Notes on the book Veterinary Vaccines: Principles and Applications
Since the 1980s the Food and Agriculture Organisation of the United Nations (FAO) has been producing manuals and technical publications on the production and quality control of certain critical livestock vaccines, which have guided several vaccine manufacturers, especially in developing countries, to maintain the production and supply of much-needed livestock vaccines. Beside disease- or vaccine-specific publications, a manual titled Vaccine Manual: The production and quality control of veterinary vaccines for use in developing countries was published in 1997.
While very popular among livestock vaccine developers, manufacturers and veterinary services, the manual required serious update to include the fast evolving vaccinology field, and other technological progress of the following two decades.
Instead of just a review of the Vaccine Manual, it was felt necessary to broaden the scope and consider the rapid progress in vaccinology and trends on both vaccine design, regulatory environment, quality aspects and field application during vaccination processes.
Veterinary Vaccines: Principles and Applications, launched in July 2021, covers advice and recommendations for vaccine production, quality control, and effective vaccination schemes including vaccine selection, specifications, vaccination programs, vaccine handling in the field, application, failures, and assessment of herd protection. In addition, the book presents discussions on the current status and potential future developments of vaccines and vaccination against selected transboundary animal diseases.
The book also discusses certain current issues that will impact animal health, disease control and vaccinology in many years to come, such as antimicrobial resistance, food safety and security, emerging and re-emerging diseases, vaccine banks etc.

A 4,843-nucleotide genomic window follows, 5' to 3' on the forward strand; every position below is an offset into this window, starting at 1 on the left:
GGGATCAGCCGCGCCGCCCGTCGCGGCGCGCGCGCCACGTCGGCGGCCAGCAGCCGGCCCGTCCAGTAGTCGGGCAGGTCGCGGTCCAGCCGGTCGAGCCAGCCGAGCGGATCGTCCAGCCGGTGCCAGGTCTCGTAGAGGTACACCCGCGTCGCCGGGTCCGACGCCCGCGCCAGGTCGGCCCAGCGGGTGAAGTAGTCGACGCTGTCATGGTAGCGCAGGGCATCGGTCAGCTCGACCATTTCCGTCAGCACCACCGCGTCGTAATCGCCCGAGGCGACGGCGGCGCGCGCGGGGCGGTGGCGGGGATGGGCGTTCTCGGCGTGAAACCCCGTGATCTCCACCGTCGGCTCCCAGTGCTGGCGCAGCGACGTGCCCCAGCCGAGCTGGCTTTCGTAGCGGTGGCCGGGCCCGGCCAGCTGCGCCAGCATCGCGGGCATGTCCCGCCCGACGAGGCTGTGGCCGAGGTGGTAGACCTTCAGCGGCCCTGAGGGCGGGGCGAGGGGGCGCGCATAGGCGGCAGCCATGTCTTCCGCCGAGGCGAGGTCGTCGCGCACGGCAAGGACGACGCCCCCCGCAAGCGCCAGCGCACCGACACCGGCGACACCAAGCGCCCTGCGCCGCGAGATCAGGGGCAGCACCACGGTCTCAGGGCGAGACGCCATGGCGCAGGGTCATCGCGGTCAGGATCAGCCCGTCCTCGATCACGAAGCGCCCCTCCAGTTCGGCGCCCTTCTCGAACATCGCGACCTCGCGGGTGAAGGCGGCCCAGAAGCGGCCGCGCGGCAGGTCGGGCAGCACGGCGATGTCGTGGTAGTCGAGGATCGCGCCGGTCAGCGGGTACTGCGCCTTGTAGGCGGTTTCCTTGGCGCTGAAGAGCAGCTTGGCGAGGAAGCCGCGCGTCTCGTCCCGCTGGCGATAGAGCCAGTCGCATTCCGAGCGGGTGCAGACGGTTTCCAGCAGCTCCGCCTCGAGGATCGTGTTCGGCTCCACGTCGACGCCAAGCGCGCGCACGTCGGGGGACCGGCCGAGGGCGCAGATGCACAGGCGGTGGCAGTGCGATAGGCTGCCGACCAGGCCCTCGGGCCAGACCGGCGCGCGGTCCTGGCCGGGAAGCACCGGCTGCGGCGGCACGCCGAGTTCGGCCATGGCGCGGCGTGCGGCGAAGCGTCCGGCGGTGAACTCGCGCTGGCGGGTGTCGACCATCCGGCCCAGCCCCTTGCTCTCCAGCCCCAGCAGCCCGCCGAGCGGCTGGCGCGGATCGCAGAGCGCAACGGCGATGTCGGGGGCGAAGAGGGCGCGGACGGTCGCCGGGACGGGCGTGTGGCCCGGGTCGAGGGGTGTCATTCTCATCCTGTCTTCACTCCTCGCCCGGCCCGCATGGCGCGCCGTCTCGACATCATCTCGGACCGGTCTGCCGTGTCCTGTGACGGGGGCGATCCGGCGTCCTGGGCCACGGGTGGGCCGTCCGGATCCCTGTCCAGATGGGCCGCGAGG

Edited by Dr Samia Metwally and Dr Ahmed El Idrissi from the FAO and Dr Gerrit Viljoen from the International Atomic Energy Agency, the book is structured in four sections, with a total of 29 chapters written by 97 authors from 51 institutions. The four sections are (1) Importance of veterinary vaccines to livestock, (2) Current and future veterinary vaccines: viral, bacterial, mycoplasma, protozoal, parasitic, fish, novel vaccines; (3) Aspects of vaccine production, quality control, and distribution and (4) Veterinary vaccines for selected animal diseases.
Though a few IVVN members have contributed to several chapters, below I briefly discuss the two chapters I authored with experienced colleagues.
Chapter 5: Viral vaccines
- This chapter is under section 2, and is authored by B Dungu and M Donadeu.
- In the chapter, viral vaccines are discussed through different classifications. From the commonly used differentiation between conventional (live attenuated and inactivated vaccines) versus novel biotechnology-derived vaccines, viral vaccines are described here based on the end results, into three categories:
- Replicating or live vaccines: including conventional attenuated live vaccines; live gene-deletion attenuation vaccines; and recombinant live vectored vaccines.
- Non-replicating or replication restricted vaccines: conventional inactivated vaccines, and sub-unit vaccines.
- DNA-based vaccines.
- Classification of viral vaccines based on specific properties, such as the ability to act as a marker vaccine, to prevent infection or disease or to be used therapeutically are also discussed.
- Certain technologies that have proven effective after the finalisation of the chapter will certainly form part of future editions.
Chapter 19: Rift Valley fever
- Authored by B Dungu and M Bouloy, RVF is covered as one of the 13 diseases selected under section 4. It is a zoonosis with a particular epidemiology characterised by long inter-epidemic periods, vector transmission linked to environmental and climatic conditions, for which vaccination has proved to be the best control strategy.
- Providing an historical review of the disease and describing key characteristics of the RVF virus that have led to the currently registered vaccines, the chapter also provides an overview of strategies used by different research groups and subsequent candidate vaccines evaluated by the time of the publication.
- Though only 3 types of RVF vaccines are still currently registered for use in livestock, i.e. live vaccines based on the Smithburn and the 'Clone 13', and the inactivated form, several candidates which address key desired characteristics, such as differentiation between infected and vaccinated animals (DIVA), have been successfully evaluated to date and may be registered in the near future.